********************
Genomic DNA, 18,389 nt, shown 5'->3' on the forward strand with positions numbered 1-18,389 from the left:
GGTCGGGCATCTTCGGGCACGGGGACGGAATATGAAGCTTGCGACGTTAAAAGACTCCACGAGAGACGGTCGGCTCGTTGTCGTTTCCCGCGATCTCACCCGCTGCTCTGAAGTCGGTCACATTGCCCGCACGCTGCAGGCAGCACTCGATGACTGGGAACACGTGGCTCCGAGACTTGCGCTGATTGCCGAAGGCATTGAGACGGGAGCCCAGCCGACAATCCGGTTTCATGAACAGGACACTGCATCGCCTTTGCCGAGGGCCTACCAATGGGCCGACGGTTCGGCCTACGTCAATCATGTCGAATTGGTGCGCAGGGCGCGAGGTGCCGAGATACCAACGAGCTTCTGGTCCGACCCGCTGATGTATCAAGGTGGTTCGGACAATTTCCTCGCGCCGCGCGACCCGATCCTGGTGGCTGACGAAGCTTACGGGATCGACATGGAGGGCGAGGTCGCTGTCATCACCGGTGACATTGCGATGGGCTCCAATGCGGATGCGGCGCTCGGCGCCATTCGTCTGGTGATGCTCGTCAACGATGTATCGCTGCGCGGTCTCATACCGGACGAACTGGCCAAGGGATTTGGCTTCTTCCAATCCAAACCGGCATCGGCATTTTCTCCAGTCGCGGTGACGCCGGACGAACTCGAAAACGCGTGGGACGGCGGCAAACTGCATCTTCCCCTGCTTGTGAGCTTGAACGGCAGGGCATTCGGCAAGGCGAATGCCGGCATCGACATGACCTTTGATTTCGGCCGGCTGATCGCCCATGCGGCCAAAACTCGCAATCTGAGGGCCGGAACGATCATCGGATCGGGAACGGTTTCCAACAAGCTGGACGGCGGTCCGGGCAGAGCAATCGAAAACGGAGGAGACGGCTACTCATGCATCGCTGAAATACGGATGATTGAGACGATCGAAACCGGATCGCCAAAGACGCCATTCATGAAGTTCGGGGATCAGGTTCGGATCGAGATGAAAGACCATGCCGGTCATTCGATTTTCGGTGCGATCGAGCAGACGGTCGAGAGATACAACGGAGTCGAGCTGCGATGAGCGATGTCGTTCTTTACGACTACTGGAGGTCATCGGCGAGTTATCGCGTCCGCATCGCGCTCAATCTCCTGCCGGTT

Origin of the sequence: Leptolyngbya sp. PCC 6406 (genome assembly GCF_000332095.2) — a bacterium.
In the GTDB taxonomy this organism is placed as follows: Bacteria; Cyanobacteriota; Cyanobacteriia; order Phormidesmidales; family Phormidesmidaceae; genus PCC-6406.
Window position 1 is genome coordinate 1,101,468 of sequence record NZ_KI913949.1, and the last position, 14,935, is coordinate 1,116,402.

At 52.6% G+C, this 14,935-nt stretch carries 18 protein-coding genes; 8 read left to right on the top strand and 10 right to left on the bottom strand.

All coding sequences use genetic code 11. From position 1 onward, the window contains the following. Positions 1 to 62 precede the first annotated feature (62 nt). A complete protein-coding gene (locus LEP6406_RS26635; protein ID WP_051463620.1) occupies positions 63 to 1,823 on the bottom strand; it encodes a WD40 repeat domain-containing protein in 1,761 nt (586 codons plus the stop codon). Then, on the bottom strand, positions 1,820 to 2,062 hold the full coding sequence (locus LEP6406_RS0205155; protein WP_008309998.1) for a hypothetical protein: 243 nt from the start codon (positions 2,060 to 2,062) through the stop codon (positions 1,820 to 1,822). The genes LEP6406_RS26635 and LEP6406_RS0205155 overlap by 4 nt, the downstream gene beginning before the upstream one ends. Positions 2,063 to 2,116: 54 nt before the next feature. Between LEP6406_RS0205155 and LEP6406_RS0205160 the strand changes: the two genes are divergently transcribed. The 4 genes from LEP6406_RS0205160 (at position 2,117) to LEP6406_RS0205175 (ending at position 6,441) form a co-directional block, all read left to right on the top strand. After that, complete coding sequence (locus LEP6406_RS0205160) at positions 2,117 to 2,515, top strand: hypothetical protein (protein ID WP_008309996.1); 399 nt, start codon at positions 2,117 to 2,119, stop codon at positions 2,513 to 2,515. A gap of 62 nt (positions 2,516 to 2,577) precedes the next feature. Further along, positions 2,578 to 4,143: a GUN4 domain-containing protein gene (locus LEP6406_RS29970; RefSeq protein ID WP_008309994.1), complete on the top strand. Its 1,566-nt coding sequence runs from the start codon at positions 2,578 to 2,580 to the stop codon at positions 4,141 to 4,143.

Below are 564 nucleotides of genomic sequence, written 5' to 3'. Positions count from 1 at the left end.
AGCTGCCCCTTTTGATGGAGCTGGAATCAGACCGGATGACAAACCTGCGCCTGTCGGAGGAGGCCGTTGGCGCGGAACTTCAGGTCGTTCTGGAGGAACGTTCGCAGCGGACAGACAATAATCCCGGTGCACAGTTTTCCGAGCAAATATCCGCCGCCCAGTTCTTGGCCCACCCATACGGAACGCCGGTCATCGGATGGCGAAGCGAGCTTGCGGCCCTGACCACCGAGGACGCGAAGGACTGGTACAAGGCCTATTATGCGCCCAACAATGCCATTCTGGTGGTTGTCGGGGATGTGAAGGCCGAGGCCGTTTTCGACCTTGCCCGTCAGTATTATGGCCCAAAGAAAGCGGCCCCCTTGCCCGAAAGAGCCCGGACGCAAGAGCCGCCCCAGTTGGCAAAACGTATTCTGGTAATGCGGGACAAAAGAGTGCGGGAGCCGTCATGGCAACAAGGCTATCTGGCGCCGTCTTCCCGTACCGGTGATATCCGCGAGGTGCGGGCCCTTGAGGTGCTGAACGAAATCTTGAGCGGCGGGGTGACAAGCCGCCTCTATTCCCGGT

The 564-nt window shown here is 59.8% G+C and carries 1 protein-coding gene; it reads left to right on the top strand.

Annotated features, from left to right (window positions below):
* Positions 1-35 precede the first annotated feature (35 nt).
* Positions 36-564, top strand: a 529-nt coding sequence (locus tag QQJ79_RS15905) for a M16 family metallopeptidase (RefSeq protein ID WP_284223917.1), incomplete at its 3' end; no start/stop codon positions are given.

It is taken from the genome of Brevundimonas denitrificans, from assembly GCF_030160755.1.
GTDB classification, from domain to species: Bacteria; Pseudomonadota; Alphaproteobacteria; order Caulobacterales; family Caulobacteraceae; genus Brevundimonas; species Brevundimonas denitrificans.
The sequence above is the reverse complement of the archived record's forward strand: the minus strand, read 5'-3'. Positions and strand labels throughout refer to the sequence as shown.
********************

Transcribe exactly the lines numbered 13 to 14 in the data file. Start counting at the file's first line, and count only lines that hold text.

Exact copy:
* Positions 36-564, top strand: a 529-nt coding sequence (locus tag QQJ79_RS15905) for a M16 family metallopeptidase (RefSeq protein ID WP_284223917.1), incomplete at its 3' end; no start/stop codon positions are given.

It is taken from the genome of Brevundimonas denitrificans, from assembly GCF_030160755.1.